And when you reap the harvest of your land, you shall not reap your field right up to its edge, nor shall you gather the gleanings after your harvest. You shall leave them for the poor and for the sojourner: I am the Lord your God. – Leviticus 23:22
This passage is among several that teach the practice of gleaning. Most commonly understood from the story of Ruth, gleaning is the practice through which a farmer would leave some of his crop in the fields, and afterward the poor would gather some of those crops for their own sustenance.
There are several important points wrapped up in the practice of gleaning which are significantly different than how assistance for the poor is often conducted today.
1. The responsibility was personal rather than corporate.
The command to leave something in the field went to all of Israel, but it was up to the individual farmer to determine how to implement the command.
The command was not to leave a certain percent of the yield, or a given number of rows of crops at the edge of the field. No, the command was for the benefit of the poor, and the farmer would have to choose how much to leave.
The principle of subsidiarity, of letting more immediate groups address the issue, was applied so that the individual farmer could make the decision that best fit his needs and the needs of the poor in his area.
2. What was given depended on the crops grown by the farmer.
An implicit part of this command is that the farmer was to contribute what he had to the poor. Instead of requiring cash or a particular type of crop, he would leave gleanings of whatever he happened to grow.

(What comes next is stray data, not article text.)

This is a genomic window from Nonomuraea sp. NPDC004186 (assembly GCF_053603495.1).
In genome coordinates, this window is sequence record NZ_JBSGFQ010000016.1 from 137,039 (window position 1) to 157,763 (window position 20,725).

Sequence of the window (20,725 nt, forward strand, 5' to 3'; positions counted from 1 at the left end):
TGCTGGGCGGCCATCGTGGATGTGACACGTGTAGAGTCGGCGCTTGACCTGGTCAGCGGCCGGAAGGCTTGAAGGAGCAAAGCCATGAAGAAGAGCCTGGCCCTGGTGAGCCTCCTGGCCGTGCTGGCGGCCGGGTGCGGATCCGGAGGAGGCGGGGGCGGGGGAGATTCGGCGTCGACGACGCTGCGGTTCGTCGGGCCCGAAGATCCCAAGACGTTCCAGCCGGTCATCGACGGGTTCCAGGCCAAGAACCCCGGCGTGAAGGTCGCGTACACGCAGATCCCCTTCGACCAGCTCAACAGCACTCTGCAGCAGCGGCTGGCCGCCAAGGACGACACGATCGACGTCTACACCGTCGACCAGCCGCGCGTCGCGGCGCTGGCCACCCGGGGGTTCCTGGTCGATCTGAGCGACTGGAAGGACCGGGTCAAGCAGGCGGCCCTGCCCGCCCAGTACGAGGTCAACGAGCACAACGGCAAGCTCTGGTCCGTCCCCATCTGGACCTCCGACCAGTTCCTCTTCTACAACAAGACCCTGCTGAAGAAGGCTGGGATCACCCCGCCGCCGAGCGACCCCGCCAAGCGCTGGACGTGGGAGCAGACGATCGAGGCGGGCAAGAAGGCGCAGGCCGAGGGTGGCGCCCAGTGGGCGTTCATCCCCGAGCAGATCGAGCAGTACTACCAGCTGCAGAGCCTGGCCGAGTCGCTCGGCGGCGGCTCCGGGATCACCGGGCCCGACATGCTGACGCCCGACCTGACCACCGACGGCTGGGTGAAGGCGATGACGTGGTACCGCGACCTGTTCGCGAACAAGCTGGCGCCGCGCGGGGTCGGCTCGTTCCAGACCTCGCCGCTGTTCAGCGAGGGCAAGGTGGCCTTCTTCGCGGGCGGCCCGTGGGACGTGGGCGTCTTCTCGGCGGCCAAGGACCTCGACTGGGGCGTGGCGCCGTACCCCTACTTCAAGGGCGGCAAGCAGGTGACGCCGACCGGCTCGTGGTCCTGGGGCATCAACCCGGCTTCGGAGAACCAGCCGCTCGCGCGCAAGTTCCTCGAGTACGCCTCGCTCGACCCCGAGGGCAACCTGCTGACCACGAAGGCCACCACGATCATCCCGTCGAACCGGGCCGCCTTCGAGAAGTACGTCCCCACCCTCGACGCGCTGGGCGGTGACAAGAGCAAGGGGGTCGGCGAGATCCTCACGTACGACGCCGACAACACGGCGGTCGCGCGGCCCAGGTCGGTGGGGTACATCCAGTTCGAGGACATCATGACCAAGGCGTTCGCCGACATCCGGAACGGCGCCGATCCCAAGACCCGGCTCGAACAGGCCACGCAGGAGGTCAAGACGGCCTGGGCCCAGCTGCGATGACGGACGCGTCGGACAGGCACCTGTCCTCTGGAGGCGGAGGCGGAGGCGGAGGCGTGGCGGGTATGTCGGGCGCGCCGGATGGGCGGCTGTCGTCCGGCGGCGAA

The farmer had an ethical obligation to contribute to the well-being of the poor, but it was as a part of what he was already doing, not an additional burden.
3. The poor had to do the gleaning.
This third point, perhaps the most important, is that the person who needed the assistance was required to work for it.
Rather than sitting expectantly in his house, the hungry man was required to go to the farmer’s field and pick the produce, then prepare it. This meant that there was a connection between work and providence, a point that could bear some expansion given the present welfare culture.
4. The gleaning could result in a new economic enterprise or in present sustenance.
Because the farmer was leaving produce in the field, the poor could either gather it for food or could gather some of it for seed. In this manner, both the immediate and long term needs of the poor were being met. The poor could be fed, and they gained an opportunity for self-support in the future.
In the future I’ll further explore how the biblical practice of gleaning compares to the contemporary practice of charity.
What implications do you think gleaning has for how Christians practice charity today? Leave your comments here.